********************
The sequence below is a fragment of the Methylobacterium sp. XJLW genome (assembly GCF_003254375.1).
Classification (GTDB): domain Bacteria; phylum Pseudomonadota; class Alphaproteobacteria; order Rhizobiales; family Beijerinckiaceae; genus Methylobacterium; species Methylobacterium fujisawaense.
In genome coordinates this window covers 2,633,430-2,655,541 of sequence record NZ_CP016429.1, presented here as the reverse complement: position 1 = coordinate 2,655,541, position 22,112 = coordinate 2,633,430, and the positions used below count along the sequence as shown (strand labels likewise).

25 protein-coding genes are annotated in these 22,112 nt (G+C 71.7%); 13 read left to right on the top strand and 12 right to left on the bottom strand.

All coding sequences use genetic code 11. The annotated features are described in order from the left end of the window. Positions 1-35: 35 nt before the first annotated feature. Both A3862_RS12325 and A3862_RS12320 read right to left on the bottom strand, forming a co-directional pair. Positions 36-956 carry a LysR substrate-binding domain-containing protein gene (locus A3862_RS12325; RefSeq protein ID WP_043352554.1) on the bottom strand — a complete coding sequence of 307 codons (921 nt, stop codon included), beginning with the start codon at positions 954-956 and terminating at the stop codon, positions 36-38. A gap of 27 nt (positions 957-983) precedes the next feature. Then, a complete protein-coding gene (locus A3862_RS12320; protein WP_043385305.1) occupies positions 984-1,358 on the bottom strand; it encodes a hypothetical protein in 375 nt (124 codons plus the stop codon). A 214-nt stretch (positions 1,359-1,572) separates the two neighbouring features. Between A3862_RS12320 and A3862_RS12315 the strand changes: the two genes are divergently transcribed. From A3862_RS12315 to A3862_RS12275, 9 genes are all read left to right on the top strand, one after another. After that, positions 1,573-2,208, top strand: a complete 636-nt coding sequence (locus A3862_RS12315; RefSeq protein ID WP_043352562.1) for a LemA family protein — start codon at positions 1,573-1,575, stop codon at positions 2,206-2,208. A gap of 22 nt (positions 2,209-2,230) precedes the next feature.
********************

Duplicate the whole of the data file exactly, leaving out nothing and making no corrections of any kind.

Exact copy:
The sequence below is a fragment of the Methylobacterium sp. XJLW genome (assembly GCF_003254375.1).
Classification (GTDB): domain Bacteria; phylum Pseudomonadota; class Alphaproteobacteria; order Rhizobiales; family Beijerinckiaceae; genus Methylobacterium; species Methylobacterium fujisawaense.
In genome coordinates this window covers 2,633,430-2,655,541 of sequence record NZ_CP016429.1, presented here as the reverse complement: position 1 = coordinate 2,655,541, position 22,112 = coordinate 2,633,430, and the positions used below count along the sequence as shown (strand labels likewise).

25 protein-coding genes are annotated in these 22,112 nt (G+C 71.7%); 13 read left to right on the top strand and 12 right to left on the bottom strand.

All coding sequences use genetic code 11. The annotated features are described in order from the left end of the window. Positions 1-35: 35 nt before the first annotated feature. Both A3862_RS12325 and A3862_RS12320 read right to left on the bottom strand, forming a co-directional pair. Positions 36-956 carry a LysR substrate-binding domain-containing protein gene (locus A3862_RS12325; RefSeq protein ID WP_043352554.1) on the bottom strand — a complete coding sequence of 307 codons (921 nt, stop codon included), beginning with the start codon at positions 954-956 and terminating at the stop codon, positions 36-38. A gap of 27 nt (positions 957-983) precedes the next feature. Then, a complete protein-coding gene (locus A3862_RS12320; protein WP_043385305.1) occupies positions 984-1,358 on the bottom strand; it encodes a hypothetical protein in 375 nt (124 codons plus the stop codon). A 214-nt stretch (positions 1,359-1,572) separates the two neighbouring features. Between A3862_RS12320 and A3862_RS12315 the strand changes: the two genes are divergently transcribed. From A3862_RS12315 to A3862_RS12275, 9 genes are all read left to right on the top strand, one after another. After that, positions 1,573-2,208, top strand: a complete 636-nt coding sequence (locus A3862_RS12315; RefSeq protein ID WP_043352562.1) for a LemA family protein — start codon at positions 1,573-1,575, stop codon at positions 2,206-2,208. A gap of 22 nt (positions 2,209-2,230) precedes the next feature.